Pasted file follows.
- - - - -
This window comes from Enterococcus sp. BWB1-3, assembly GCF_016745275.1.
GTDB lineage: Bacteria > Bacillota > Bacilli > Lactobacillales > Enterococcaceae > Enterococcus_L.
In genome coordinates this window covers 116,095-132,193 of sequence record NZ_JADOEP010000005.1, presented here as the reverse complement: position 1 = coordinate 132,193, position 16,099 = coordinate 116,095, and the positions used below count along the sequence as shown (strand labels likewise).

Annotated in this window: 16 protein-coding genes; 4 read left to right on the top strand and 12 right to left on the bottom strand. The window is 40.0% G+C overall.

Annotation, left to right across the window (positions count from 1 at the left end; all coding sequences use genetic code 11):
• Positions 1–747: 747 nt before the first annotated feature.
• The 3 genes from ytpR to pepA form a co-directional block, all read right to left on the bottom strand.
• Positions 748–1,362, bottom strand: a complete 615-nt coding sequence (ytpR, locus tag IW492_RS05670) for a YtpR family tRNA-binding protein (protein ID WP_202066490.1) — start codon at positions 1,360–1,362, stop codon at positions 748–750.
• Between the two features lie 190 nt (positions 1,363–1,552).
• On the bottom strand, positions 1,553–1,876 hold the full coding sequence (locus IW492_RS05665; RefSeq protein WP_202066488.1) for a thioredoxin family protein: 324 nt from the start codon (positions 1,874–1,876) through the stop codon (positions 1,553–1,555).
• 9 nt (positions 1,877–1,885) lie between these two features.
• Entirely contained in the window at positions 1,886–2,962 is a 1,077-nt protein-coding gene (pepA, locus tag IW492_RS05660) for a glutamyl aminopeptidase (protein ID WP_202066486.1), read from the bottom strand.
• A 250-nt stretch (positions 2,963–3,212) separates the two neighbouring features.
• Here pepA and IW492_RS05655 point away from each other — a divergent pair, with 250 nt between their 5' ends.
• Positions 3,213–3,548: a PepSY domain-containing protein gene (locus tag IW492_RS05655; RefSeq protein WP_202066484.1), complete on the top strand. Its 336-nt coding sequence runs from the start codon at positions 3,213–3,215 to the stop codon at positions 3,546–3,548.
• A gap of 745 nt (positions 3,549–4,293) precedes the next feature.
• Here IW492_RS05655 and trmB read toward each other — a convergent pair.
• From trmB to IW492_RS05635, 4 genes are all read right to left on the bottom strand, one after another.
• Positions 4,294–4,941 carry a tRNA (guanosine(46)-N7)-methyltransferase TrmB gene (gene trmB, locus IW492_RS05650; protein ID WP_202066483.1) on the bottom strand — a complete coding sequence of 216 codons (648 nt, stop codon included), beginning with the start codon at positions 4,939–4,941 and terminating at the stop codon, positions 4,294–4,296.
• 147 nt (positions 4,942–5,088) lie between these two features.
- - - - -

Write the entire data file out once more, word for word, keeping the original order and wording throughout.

This window comes from Enterococcus sp. BWB1-3, assembly GCF_016745275.1.
GTDB lineage: Bacteria > Bacillota > Bacilli > Lactobacillales > Enterococcaceae > Enterococcus_L.
In genome coordinates this window covers 116,095-132,193 of sequence record NZ_JADOEP010000005.1, presented here as the reverse complement: position 1 = coordinate 132,193, position 16,099 = coordinate 116,095, and the positions used below count along the sequence as shown (strand labels likewise).

Annotated in this window: 16 protein-coding genes; 4 read left to right on the top strand and 12 right to left on the bottom strand. The window is 40.0% G+C overall.

Annotation, left to right across the window (positions count from 1 at the left end; all coding sequences use genetic code 11):
• Positions 1–747: 747 nt before the first annotated feature.
• The 3 genes from ytpR to pepA form a co-directional block, all read right to left on the bottom strand.
• Positions 748–1,362, bottom strand: a complete 615-nt coding sequence (ytpR, locus tag IW492_RS05670) for a YtpR family tRNA-binding protein (protein ID WP_202066490.1) — start codon at positions 1,360–1,362, stop codon at positions 748–750.
• Between the two features lie 190 nt (positions 1,363–1,552).
• On the bottom strand, positions 1,553–1,876 hold the full coding sequence (locus IW492_RS05665; RefSeq protein WP_202066488.1) for a thioredoxin family protein: 324 nt from the start codon (positions 1,874–1,876) through the stop codon (positions 1,553–1,555).
• 9 nt (positions 1,877–1,885) lie between these two features.
• Entirely contained in the window at positions 1,886–2,962 is a 1,077-nt protein-coding gene (pepA, locus tag IW492_RS05660) for a glutamyl aminopeptidase (protein ID WP_202066486.1), read from the bottom strand.
• A 250-nt stretch (positions 2,963–3,212) separates the two neighbouring features.
• Here pepA and IW492_RS05655 point away from each other — a divergent pair, with 250 nt between their 5' ends.
• Positions 3,213–3,548: a PepSY domain-containing protein gene (locus tag IW492_RS05655; RefSeq protein WP_202066484.1), complete on the top strand. Its 336-nt coding sequence runs from the start codon at positions 3,213–3,215 to the stop codon at positions 3,546–3,548.
• A gap of 745 nt (positions 3,549–4,293) precedes the next feature.
• Here IW492_RS05655 and trmB read toward each other — a convergent pair.
• From trmB to IW492_RS05635, 4 genes are all read right to left on the bottom strand, one after another.
• Positions 4,294–4,941 carry a tRNA (guanosine(46)-N7)-methyltransferase TrmB gene (gene trmB, locus IW492_RS05650; protein ID WP_202066483.1) on the bottom strand — a complete coding sequence of 216 codons (648 nt, stop codon included), beginning with the start codon at positions 4,939–4,941 and terminating at the stop codon, positions 4,294–4,296.
• 147 nt (positions 4,942–5,088) lie between these two features.